Wednesday, October 18, 2017

The True British Tar, 1785

The True British Tar, Carington Bowles, 1785, British Museum.

Beyond the window lies a ship at anchor, but clearly our sailor is a bit more focused on the sacks of Spanish dollars he's procured. His table is scattered with coins and bedecked with bottles of Madeira. Lying against the box on which he sits is a neglected pipe, spilling its flames and smoking worryingly.

Our mariner wears a round hat lined with gold tape, and decorated with a blue bow (typical of works by Carington Bowles). Flowing from beneath is a wig with a long, tightly bound queue. Sailors of the eighteenth century wore their hair short, until just about this period when long and tightly bound queues begin to appear alongside should length and shorter hair styles. This is the earliest image I'm aware of that clearly shows a common sailor with a long, tightly bound pigtail or 'rattail.' His neckcloth is a sort of burgundy color, and fringed at the edges.

The jacket itself is blue, but it is impossible to tell if it is single or double breasted. Either way, it has brass buttons on both the front and the slash cuffs. Out of the jacket pocket, or perhaps spilling out through a rear vent, a burgundy handkerchief spotted in yellow hangs loose. His red waistcoat has white metal buttons, and a colorful blue ribbon and fob extends from beneath it.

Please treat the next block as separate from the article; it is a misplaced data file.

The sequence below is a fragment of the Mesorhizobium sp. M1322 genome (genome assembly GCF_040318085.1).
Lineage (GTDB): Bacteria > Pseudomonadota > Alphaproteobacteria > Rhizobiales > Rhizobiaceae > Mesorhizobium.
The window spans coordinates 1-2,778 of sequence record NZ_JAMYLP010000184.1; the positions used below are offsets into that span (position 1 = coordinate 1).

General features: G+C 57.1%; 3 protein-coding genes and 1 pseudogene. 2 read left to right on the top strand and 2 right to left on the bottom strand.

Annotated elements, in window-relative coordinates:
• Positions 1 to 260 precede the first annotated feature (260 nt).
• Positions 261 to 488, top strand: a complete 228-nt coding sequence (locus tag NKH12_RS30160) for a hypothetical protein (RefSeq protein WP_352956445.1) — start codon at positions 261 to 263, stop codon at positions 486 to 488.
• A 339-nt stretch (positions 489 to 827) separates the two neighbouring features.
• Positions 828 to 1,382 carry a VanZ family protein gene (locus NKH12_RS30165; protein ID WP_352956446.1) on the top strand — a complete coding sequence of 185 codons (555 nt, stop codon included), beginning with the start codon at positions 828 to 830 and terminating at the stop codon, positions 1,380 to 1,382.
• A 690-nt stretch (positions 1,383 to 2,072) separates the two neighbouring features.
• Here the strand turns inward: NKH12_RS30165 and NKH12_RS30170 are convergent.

Red striped trousers lead down to clocked stockings, pointed toe shoes, and yellow metal oval shaped buckles. The straps of his shoes are trained "sailor fashion."


  1. Kyle, what did they use to "tar" their hats? Or is it the obvious? LOL Thanks.

  2. In truth, they probably did not intentionally tar their hats. I explore that a little bit in this piece:

    The tar used at the time was pine tar, which becomes viscous at a relatively low temperature. This is doubly true when compared with the coal tar of the industrial revolution (when you see the birth of tarpaulin hats) and modern petroleum tar. Basically, tar bubbled and ran much more easily in the eighteenth century, and so sailors were often coated in the stuff unintentionally. Thus the nickname "tar."